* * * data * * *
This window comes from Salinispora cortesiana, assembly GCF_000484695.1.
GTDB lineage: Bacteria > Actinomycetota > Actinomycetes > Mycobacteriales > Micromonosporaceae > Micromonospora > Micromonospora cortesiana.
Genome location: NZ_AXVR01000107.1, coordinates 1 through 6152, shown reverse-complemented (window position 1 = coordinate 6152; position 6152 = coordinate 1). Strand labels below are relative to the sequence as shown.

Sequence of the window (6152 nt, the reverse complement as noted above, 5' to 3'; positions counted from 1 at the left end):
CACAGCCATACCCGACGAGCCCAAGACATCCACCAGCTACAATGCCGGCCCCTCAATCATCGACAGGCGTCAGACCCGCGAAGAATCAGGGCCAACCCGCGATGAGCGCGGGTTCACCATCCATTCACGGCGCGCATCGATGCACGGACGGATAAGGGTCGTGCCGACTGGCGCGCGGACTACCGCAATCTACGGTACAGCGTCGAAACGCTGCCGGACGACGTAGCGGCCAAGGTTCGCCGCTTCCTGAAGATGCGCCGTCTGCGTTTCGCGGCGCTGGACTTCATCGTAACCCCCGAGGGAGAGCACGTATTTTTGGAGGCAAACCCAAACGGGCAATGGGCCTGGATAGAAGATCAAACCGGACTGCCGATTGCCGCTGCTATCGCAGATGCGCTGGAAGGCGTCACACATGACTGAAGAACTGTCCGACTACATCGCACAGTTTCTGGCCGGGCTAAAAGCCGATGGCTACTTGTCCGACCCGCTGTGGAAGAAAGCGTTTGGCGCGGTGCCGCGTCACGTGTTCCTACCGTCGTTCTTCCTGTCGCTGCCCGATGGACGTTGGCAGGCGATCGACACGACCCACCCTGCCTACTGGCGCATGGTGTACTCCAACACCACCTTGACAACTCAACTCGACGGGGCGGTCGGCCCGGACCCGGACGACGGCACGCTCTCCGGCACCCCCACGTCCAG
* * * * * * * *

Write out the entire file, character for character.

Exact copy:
This window comes from Salinispora cortesiana, assembly GCF_000484695.1.
GTDB lineage: Bacteria > Actinomycetota > Actinomycetes > Mycobacteriales > Micromonosporaceae > Micromonospora > Micromonospora cortesiana.
Genome location: NZ_AXVR01000107.1, coordinates 1 through 6152, shown reverse-complemented (window position 1 = coordinate 6152; position 6152 = coordinate 1). Strand labels below are relative to the sequence as shown.

Sequence of the window (6152 nt, the reverse complement as noted above, 5' to 3'; positions counted from 1 at the left end):
CACAGCCATACCCGACGAGCCCAAGACATCCACCAGCTACAATGCCGGCCCCTCAATCATCGACAGGCGTCAGACCCGCGAAGAATCAGGGCCAACCCGCGATGAGCGCGGGTTCACCATCCATTCACGGCGCGCATCGATGCACGGACGGATAAGGGTCGTGCCGACTGGCGCGCGGACTACCGCAATCTACGGTACAGCGTCGAAACGCTGCCGGACGACGTAGCGGCCAAGGTTCGCCGCTTCCTGAAGATGCGCCGTCTGCGTTTCGCGGCGCTGGACTTCATCGTAACCCCCGAGGGAGAGCACGTATTTTTGGAGGCAAACCCAAACGGGCAATGGGCCTGGATAGAAGATCAAACCGGACTGCCGATTGCCGCTGCTATCGCAGATGCGCTGGAAGGCGTCACACATGACTGAAGAACTGTCCGACTACATCGCACAGTTTCTGGCCGGGCTAAAAGCCGATGGCTACTTGTCCGACCCGCTGTGGAAGAAAGCGTTTGGCGCGGTGCCGCGTCACGTGTTCCTACCGTCGTTCTTCCTGTCGCTGCCCGATGGACGTTGGCAGGCGATCGACACGACCCACCCTGCCTACTGGCGCATGGTGTACTCCAACACCACCTTGACAACTCAACTCGACGGGGCGGTCGGCCCGGACCCGGACGACGGCACGCTCTCCGGCACCCCCACGTCCAG